Next weekend, Miss Peregrine’s Home for Peculiar Children finds Burton back in more familiar territory. It’s a fantastical adventure based on a well-known property (Ransom Riggs’s 2011 bestseller) with dark themes. Sounds like a Burton flick to me! Eva Green plays the title character with a supporting cast that includes Asa Butterfield, Chris O’Dowd, Allison Janney, Rupert Everett, Terence Stamp, Judi Dench, and Samuel L. Jackson.

It’s been six years since Mr. Burton has had a massive hit – 2010’s Alice in Wonderland (he didn’t direct this year’s flop of a sequel). This is also his first blockbuster hopeful not headlined by Johnny Depp in a little while. Even though it’s based on a novel with a solid following, I’m not convinced this will break out at the box office with its lack of star power and a director whose box office potency has waned.

My Peculiar estimate has this not reaching $20 million. This is under some other prognosticators expectations and would be considered a disappointment for Burton and company.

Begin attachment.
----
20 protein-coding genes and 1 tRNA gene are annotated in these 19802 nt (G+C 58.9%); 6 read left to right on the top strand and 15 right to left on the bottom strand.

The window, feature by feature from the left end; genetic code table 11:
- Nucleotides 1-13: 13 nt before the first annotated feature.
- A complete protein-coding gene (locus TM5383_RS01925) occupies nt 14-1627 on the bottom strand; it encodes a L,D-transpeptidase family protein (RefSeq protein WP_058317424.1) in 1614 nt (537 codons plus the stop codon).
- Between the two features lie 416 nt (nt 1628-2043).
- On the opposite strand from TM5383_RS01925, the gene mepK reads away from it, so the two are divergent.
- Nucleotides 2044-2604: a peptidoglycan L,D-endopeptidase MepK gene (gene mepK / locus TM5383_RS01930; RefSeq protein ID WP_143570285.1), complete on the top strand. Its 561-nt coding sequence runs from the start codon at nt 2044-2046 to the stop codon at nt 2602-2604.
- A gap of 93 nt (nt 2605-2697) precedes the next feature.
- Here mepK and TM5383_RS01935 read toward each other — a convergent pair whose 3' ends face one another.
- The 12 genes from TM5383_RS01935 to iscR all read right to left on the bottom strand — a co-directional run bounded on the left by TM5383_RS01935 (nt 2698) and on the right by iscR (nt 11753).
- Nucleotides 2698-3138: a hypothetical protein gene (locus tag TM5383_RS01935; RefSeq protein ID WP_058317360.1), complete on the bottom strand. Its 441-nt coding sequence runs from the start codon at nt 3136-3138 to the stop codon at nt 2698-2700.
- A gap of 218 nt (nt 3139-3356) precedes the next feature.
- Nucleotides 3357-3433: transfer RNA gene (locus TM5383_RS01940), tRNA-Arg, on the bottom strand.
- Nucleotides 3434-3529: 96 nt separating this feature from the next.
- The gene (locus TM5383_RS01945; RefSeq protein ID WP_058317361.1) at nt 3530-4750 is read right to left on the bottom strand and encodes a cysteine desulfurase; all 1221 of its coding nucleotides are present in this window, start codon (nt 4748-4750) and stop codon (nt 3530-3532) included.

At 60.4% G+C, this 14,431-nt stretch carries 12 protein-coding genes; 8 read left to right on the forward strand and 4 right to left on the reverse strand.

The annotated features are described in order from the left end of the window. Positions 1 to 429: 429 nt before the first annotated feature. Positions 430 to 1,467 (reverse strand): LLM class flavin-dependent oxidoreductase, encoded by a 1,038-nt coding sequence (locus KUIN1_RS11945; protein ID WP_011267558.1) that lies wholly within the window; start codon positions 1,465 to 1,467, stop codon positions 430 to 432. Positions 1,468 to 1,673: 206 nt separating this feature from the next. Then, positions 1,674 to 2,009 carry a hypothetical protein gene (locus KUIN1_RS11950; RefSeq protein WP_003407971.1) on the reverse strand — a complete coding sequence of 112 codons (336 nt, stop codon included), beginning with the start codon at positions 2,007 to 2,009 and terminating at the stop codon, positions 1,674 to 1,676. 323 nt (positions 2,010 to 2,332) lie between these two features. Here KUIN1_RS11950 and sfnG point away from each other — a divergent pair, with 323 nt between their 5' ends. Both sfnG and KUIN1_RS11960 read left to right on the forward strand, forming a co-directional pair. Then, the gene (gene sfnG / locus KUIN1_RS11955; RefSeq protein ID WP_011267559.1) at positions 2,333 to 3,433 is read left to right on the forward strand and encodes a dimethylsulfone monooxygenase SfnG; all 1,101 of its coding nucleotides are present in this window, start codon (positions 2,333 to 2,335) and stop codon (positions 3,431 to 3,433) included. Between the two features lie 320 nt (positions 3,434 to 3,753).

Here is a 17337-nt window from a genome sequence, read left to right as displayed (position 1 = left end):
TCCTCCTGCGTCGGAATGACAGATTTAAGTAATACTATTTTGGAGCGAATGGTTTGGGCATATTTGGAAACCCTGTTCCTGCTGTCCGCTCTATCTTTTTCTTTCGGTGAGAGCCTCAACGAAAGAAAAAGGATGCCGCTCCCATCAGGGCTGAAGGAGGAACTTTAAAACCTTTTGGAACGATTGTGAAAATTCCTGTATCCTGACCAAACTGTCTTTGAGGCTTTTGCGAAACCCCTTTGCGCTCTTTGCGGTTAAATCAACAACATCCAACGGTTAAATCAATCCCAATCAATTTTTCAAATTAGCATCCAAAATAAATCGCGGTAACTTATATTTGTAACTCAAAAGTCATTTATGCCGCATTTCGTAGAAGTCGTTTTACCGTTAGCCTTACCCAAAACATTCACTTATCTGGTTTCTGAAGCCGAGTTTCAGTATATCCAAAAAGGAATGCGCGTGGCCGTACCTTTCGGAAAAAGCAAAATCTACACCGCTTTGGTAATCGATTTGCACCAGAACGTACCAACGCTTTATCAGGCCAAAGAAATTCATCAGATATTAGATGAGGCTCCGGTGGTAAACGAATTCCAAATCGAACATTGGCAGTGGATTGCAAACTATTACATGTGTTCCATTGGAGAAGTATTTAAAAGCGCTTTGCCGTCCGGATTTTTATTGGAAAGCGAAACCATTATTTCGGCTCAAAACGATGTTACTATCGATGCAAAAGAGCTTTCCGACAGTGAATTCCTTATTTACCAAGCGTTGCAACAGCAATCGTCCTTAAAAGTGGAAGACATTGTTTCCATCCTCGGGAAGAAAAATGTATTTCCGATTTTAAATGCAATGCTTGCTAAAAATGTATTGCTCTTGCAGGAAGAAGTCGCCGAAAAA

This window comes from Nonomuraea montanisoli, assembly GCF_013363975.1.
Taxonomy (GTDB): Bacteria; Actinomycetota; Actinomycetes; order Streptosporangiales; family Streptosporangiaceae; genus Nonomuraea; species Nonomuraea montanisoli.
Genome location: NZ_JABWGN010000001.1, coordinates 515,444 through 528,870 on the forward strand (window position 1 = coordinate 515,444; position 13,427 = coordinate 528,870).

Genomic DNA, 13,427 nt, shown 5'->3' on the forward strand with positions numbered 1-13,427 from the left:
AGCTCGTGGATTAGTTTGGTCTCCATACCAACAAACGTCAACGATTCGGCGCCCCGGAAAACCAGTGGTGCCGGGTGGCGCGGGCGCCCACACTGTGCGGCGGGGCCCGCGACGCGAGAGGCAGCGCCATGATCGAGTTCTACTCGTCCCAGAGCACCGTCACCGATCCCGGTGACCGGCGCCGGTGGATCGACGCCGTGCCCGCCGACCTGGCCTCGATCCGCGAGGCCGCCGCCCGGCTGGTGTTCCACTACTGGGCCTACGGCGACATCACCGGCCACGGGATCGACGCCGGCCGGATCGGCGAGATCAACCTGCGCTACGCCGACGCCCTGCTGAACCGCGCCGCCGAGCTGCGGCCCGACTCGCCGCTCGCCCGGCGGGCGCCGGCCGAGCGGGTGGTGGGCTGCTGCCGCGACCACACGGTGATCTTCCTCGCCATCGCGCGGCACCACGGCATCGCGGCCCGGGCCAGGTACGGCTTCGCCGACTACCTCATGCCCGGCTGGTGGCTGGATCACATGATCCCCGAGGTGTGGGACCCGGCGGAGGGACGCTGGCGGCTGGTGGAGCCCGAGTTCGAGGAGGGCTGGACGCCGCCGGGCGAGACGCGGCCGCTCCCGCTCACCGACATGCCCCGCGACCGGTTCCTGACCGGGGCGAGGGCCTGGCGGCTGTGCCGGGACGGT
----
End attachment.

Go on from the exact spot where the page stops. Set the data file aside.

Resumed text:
Miss Peregrine’s Home for Peculiar Children opening weekend prediction: $19.6 million

For my Deepwater Horizon prediction, click here:


For my Masterminds prediction, click here:


For my Queen of Katwe prediction, click here:


St. Vincent Movie Review

“Don’t worry , it’s going to get better.”

It’s a line stated in Theodore Melfi’s debut feature in St. Vincent and it applies to our central characters here. Bill Murray is Vincent MacKenna, a grumpy, gambling and alcoholic swilling curmudgeon who begrudgingly befriends his new neighbor boy Oliver (Jaeden Lieberher). The boy’s mother Maggie (Melissa McCarthy) is a recent divorcee who’s working hard to make ends meet and this allows Vincent to become Oliver’s unconventional babysitter. Soon enough Oliver is learning some things not being instructed by his kindly Catholic school instructor (Chris O’Dowd). He even meets Vincent’s “lady of the night” friend Daka (Naomi Watts), a pregnant hooker with a Russian heart of gold. Luckily young Oliver assumes she has a night job.

There is a lot more, however, to Vincent than his personality and demeanor suggest. He’s desperately trying to care of his Alzheimer’s ridden wife who resides in a care facility. Vincent is a war hero. The central and sweet concept of the film is simple: don’t judge a book by its cover. Also, embrace your flaws but try to do some good. At one point, Daka expresses to Vincent: “You always lose. You should be comfortable by now.”